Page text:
The Department of Environment (DOE) is calling on citizens to choose eco-friendly alternatives to single-use plastics as Government embarks on a public awareness campaign in preparation for the ban on single-use plastics.
Statistics from the Mayor and City Council (M&CC) show that more than seven thousand to as much as ten thousand tonnes of single-use plastics are taken to our landfill annually with ten percent being generated in the Capital alone.
Single-use plastics have low recycling capacity and take thousands of years to break down.
The proposed ban will be imposed on the importation, manufacture and sale of single-use plastic bags and other single-use plastic products locally.
The DOE is proposing eco-friendly alternatives such the use of cloth bags, bamboo utensils and paper containers.
Single-use plastics have low recycling capacity, are made of polyethylene (PET) and are environmentally persistent, which means they take thousands of years to break down.
Additionally, they are made from crude oil, natural gas and what are known as petrochemical derivatives, which pose threats to the environment, human and marine life.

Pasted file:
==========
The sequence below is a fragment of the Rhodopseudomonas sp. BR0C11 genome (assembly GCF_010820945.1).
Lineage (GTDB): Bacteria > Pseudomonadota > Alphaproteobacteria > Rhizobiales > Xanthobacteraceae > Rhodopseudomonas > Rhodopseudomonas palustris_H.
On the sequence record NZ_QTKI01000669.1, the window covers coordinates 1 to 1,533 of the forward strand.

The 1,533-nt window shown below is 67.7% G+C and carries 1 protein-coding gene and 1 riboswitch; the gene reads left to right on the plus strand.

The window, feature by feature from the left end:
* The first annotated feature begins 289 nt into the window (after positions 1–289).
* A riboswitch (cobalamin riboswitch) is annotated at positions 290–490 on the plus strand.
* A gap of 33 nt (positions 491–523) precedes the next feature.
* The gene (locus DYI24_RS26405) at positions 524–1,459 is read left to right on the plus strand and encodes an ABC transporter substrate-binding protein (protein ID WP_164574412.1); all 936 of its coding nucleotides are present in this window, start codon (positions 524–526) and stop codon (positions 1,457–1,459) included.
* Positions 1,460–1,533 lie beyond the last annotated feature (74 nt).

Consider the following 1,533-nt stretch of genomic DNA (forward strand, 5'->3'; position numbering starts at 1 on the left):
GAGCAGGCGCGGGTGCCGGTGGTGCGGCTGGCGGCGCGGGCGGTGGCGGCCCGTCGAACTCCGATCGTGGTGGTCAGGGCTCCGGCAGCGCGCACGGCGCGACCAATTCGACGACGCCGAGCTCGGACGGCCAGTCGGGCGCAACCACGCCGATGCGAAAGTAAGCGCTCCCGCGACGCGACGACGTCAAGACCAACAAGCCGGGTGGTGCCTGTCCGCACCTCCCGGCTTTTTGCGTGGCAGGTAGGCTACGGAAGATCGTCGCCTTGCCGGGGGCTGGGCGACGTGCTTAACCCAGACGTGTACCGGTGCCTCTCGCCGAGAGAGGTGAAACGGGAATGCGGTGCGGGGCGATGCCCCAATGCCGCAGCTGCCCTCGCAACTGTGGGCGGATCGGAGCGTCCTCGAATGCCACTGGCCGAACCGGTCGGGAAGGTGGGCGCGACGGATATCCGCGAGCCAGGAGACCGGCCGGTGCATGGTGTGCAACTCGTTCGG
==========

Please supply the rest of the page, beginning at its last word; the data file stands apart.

Plastic pollution is threatening our ecosystem, biodiversity and health at a pace and scale never seen before.
Guyana as a leader in biodiversity conservation and environmental management has begun to take steps to reduce the use of plastics and the impacts they have on the environment.
One such initiative undertaken by the DOE are the consultations with supermarkets. It is the Department’s intention to have wider consultations starting at the school level.
The proposed ban will be imposed on the importation, manufacture and sale of single-use plastic bags and other single-use plastic products such as food containers.
DPI, Guyana, Sunday, June 24, 2018 The Oscar Joseph Hospital, at Charity on June 22 received a new 225 KVA standby generator to boost its services. The contract for sourcing and installation of the standby set was awarded to Macorp at the cost of $11,394,300. The new unit will replace the 40 KVA...